By Andrew Bushe
DUBLIN — About 30,000 adults and children who received a BCG vaccination against tuberculosis are to be tested by health boards throughout the country to see if the vaccine they were given was effective, Health Minister Michael Martin said Tuesday.
The move follows the withdrawal of two batches of British-made vaccine after they were found to be less potent than that which is normally administered.
Those who will be examined received the vaccine since April 4, 2000. If it emerges that the vaccine was ineffective, revaccination will be offered.
A batch of BCG vaccine was recalled last month after the Irish Medicines Board found it was less potent.
On July 31, the IMB suspended the BCG vaccine license held by Evans Vaccines, a subsidiary of PowderJect Pharmaceuticals, and is reviewing all licenses held by the company for products supplied to Ireland.
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“This action followed an on-site investigation by the IMB of the company’s facility in the UK,” the statement said.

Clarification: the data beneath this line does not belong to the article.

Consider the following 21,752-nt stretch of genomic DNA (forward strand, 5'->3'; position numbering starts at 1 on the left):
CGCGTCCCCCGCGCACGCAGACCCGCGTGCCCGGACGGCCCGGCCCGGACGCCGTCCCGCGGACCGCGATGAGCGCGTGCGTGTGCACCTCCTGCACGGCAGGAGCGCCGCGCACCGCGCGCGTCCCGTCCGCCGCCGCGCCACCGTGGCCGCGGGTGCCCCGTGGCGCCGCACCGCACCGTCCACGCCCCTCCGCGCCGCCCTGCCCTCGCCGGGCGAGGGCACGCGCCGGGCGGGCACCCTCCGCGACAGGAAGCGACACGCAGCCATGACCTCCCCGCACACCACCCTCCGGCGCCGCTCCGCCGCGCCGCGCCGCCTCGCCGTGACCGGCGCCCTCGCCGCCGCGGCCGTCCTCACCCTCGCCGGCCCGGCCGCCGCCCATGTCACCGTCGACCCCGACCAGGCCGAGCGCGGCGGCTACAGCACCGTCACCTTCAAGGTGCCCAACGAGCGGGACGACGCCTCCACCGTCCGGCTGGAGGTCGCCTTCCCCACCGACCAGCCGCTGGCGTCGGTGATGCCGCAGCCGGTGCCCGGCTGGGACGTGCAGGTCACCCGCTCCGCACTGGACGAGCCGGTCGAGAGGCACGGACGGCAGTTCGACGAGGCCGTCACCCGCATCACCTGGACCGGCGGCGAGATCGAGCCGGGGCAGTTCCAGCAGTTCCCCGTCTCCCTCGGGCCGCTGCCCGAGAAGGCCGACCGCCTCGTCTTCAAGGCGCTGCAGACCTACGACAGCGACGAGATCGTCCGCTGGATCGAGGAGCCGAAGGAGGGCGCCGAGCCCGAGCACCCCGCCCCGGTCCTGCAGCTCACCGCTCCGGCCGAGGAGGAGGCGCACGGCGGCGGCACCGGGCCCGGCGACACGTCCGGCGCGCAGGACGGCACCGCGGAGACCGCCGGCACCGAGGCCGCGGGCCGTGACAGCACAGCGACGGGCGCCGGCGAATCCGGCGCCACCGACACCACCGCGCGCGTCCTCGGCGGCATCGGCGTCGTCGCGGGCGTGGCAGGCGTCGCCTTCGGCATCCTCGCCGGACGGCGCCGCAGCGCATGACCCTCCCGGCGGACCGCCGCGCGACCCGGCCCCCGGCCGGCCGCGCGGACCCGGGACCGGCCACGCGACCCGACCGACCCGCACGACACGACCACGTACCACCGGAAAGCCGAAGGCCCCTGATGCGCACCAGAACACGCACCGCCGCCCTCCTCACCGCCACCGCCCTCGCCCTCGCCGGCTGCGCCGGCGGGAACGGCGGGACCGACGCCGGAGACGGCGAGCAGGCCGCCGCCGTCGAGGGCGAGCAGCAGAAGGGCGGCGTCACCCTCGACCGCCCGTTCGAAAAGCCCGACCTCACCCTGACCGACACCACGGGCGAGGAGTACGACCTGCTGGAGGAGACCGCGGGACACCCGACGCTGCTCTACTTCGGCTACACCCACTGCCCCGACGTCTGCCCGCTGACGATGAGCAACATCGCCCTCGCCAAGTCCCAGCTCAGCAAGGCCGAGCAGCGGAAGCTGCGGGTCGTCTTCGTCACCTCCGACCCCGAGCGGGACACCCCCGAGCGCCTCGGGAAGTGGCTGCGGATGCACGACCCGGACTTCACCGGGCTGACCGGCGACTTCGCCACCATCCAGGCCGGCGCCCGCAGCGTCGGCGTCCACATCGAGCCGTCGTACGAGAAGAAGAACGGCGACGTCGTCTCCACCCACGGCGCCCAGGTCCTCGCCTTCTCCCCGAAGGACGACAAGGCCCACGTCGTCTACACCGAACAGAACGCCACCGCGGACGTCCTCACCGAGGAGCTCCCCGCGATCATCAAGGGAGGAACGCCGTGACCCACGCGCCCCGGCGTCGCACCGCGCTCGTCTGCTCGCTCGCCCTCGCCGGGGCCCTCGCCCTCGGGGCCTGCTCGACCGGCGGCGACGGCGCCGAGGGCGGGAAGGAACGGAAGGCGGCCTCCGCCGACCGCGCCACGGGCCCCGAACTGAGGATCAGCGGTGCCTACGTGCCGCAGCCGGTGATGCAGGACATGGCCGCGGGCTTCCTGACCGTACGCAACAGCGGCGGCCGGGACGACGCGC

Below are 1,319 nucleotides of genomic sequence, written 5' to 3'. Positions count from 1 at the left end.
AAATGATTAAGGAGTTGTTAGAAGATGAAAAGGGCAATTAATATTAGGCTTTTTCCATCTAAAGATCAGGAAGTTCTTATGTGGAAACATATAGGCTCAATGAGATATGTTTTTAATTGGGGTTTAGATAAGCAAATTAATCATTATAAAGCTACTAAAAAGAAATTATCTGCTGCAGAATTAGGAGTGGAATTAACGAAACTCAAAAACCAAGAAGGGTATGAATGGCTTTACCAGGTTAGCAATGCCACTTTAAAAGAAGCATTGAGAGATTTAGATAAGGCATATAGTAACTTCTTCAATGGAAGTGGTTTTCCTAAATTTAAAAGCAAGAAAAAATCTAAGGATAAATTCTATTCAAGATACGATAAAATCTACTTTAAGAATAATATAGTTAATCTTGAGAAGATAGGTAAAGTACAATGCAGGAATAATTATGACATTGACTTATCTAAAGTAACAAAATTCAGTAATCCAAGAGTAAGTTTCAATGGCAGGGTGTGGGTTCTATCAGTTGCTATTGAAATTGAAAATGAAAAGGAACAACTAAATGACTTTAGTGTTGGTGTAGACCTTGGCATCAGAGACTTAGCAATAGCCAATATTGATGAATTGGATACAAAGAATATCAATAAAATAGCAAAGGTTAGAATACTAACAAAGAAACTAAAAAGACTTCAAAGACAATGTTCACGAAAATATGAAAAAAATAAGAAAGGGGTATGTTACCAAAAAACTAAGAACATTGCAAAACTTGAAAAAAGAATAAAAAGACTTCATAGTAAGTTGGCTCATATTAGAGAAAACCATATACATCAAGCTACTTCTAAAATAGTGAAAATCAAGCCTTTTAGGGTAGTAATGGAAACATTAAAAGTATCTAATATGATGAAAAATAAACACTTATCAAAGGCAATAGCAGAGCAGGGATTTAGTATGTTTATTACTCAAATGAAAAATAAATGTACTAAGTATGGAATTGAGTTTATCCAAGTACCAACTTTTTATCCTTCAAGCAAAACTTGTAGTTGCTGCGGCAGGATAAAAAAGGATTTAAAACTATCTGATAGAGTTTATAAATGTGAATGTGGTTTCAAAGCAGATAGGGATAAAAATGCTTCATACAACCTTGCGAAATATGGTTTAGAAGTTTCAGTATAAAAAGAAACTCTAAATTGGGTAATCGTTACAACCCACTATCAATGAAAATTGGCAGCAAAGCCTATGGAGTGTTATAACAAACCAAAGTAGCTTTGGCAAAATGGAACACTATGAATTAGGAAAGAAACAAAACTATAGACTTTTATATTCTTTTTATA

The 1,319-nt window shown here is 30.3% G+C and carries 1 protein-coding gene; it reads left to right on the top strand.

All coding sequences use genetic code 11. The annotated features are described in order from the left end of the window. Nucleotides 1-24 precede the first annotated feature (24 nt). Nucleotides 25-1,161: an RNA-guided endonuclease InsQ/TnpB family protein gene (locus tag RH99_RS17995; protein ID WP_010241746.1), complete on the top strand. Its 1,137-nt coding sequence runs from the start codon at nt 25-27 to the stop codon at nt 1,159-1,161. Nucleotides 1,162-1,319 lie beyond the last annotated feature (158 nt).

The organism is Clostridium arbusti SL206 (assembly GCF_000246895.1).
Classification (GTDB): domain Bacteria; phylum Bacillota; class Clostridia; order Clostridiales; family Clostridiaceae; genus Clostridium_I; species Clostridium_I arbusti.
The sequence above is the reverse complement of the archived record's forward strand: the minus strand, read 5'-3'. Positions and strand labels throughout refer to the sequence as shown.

The second batch of vaccine was found not to be potent enough following testing of it and four other batches.
“There is no health threat to persons who received vaccine from the two batches concerned, other than that they may not have received immunity from the vaccine,” the statement said.
Alternative supplies of vaccine have been secured from the Statens Serum Institute of Denmark and they will be available next month.
BCG vaccine is normally administered to children at birth in maternity hospitals and also to at-risk groups that had not previously been vaccinated.
Tuberculosis had been a major health scourge in the past. There were 6,795 cases in 1952.
A combination of better living conditions, antibiotics and BCG vaccine dramatically reduced the problem. There were 395 cases reported in 2000.